When I decided to put on the hijab, I was 18 years old.
It was the summer of 2015, right before I left for college. It also just happened to be before Donald Trump announced that he was running for president, before Ahmed Mohamed’s arrest, before the hashtag “Stop Islam” trended, before the Muslim Ban made headlines, before countless anti-Islam protests and hate crimes, and certainly before I overheard a professor saying, “it’s a bad time to be a Muslim.”
And even before all of that, I had prepared myself for the worst.
Needless to say, it wasn’t long before wearing a hijab began to feel like I was voluntarily putting a target on my forehead. Walking around campus my first few weeks at Cornell was intimidating to say the least. I remember simultaneously feeling like everyone’s eyes were on me and like nobody wanted to look at me.
All of a sudden, I became hyperaware of the way people interacted with me. When a bus driver looked at me a second longer than everyone else as I swiped my ID card, I noticed. When a TA averted eye contact when I raised my hand, I noticed. When the cashier’s tone changed as I stepped up the register, I noticed. I didn’t get a cheery “hi, how are you today?” or “did you find everything alright?” like the girl before me did. I got a quick glance and a mumbled “that’ll be $4.50.”
But perhaps the most striking memory I have is that of when I interned at one of Ithaca’s independent newspaper offices and my senior editor asked me to write a piece about my experience as a hijab-wearing Muslim at Cornell. I eagerly agreed to do it. In the first draft, I included all of the unpleasant interactions I had ever experienced since putting the hijab on — everything from slurs to stares. I will never forget my editor’s response to it. She finished reading the paper, turned to me and said “It’s well written, but … its really negative. Maybe you should try giving it a positive spin. Are you sure those people weren’t just having a bad day?”
Now, I’m not implying that every single person I interact with on a daily basis is Islamophobic or ignorant. I don’t believe that, and I would go insane if I began to think that way. In fact, I know that most people — like that editor — are well meaning. Perhaps they have never met a Muslim before. Perhaps they’re confused or scared. Honestly, with the way Muslims are portrayed in the media, sometimes I don’t blame them. However, there is undoubtedly a sense of tension, of hesitance and, above all, a sense of uneasiness that should not exist.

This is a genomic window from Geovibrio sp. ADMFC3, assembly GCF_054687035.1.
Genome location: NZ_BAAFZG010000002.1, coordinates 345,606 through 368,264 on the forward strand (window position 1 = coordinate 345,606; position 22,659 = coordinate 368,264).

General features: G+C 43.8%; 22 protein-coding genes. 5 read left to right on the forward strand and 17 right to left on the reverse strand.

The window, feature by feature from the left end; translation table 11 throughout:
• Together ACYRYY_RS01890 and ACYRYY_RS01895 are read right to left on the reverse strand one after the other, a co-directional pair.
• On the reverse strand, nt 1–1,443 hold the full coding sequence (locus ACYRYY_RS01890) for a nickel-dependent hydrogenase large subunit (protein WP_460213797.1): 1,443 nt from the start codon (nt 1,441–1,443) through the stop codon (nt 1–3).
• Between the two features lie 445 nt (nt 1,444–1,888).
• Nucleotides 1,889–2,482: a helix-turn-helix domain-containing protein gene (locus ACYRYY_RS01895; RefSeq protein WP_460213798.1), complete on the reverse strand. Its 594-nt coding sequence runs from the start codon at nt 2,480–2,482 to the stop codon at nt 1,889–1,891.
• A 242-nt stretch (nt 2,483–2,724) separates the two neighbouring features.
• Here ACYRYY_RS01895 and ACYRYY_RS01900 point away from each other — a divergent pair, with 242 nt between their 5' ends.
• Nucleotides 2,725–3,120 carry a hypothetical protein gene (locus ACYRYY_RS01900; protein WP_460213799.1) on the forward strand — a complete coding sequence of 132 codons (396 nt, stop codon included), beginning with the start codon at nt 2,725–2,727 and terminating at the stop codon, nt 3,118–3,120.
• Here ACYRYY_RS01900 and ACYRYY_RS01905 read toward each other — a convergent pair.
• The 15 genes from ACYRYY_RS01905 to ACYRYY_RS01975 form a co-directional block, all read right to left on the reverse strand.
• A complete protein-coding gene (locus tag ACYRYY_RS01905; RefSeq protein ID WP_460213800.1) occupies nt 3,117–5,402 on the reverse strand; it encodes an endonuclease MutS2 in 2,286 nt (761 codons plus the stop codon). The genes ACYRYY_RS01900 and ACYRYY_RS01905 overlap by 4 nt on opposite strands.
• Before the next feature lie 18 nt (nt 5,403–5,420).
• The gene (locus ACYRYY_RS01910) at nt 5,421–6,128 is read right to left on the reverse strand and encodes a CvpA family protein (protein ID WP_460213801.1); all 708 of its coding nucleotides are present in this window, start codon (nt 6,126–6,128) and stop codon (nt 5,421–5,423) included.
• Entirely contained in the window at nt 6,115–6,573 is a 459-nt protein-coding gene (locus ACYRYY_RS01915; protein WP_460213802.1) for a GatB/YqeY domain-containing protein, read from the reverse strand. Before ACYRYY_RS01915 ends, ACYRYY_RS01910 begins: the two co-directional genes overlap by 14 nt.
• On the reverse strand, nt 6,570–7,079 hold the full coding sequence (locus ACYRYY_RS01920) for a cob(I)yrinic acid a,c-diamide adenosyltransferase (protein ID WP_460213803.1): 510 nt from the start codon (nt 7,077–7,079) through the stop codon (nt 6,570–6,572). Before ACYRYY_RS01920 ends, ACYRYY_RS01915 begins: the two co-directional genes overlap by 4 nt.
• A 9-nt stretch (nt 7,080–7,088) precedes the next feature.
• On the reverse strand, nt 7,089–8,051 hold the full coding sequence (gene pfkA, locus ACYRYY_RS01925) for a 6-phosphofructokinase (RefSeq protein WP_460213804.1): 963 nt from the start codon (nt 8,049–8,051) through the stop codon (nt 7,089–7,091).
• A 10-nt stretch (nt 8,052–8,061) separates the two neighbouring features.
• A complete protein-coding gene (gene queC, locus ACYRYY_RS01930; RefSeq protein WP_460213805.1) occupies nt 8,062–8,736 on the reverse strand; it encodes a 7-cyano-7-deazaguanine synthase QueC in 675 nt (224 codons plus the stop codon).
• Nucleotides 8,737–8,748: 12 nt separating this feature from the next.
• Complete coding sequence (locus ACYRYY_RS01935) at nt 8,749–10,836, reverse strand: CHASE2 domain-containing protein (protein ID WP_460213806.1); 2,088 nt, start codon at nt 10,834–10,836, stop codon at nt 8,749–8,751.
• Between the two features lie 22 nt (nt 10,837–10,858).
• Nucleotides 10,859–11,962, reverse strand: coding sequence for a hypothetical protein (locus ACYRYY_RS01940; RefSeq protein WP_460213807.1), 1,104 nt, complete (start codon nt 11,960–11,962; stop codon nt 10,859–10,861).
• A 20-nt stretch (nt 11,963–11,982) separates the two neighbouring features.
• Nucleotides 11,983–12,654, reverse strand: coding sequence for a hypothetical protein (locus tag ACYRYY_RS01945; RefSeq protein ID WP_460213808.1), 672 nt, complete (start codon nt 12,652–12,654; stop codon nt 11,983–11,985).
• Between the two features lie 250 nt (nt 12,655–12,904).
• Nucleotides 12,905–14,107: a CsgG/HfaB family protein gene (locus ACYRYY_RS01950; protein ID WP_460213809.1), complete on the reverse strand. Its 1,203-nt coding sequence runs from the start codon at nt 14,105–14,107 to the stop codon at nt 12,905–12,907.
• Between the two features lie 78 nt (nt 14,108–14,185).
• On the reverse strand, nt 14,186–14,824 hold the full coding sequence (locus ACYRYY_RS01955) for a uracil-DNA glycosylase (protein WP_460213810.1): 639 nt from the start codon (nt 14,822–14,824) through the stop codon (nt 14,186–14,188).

We pride ourselves in being citizens of America; we wave flags, shoot fireworks, pledge our allegiance, sing anthems and say “it’s a free country” to justify our opinions and actions. Indeed, this is a free country. But I’ve found that being free does not guarantee tolerance, and it certainly doesn’t excuse intolerance.
While myself and thousands of other Muslim girls have trained ourselves to block out snide remarks, stares and scowls, I wish we didn’t have to. Despite our discomfort with the topic, we have to acknowledge that there is a problem with the way Muslims are treated. Yes, even here at Cornell. College campuses are meant to cultivate thought and intelligent discussion, but when Muslim students are hesitant to do so much as raise a hand, we cannot keep denying that there is some sort of barrier, conscious or otherwise, holding them back. As much as we’d like to blindly uphold the flowery statements about diversity plastered across the university’s homepage, the reality of the situation is that there is a conversation that needs to be had. One that is long overdue.
So the question persists: Is it a bad time to be a Muslim?
To me, the inherent implication in that question is that the problem lies with being Muslim. In reality, the problem lies in our media, in our politics, and in our societal mindset. In saying that it is a bad time to be a Muslim, we are consequently saying that it’s a good time to be ignorant.
So, I leave you with some words of wisdom: there is no need to be wary of your Muslim roommate and nothing bad will happen if you make eye contact with a girl in a hijab. We are not asking to be treated as exceptional; in fact, it’s quite the contrary: we are just asking to be treated like everybody else.
Faiza Ahmad is a junior in the College of Arts and Sciences. She can be reached at firstname.lastname@example.org. The Fifth Column runs alternate Wednesdays this semester.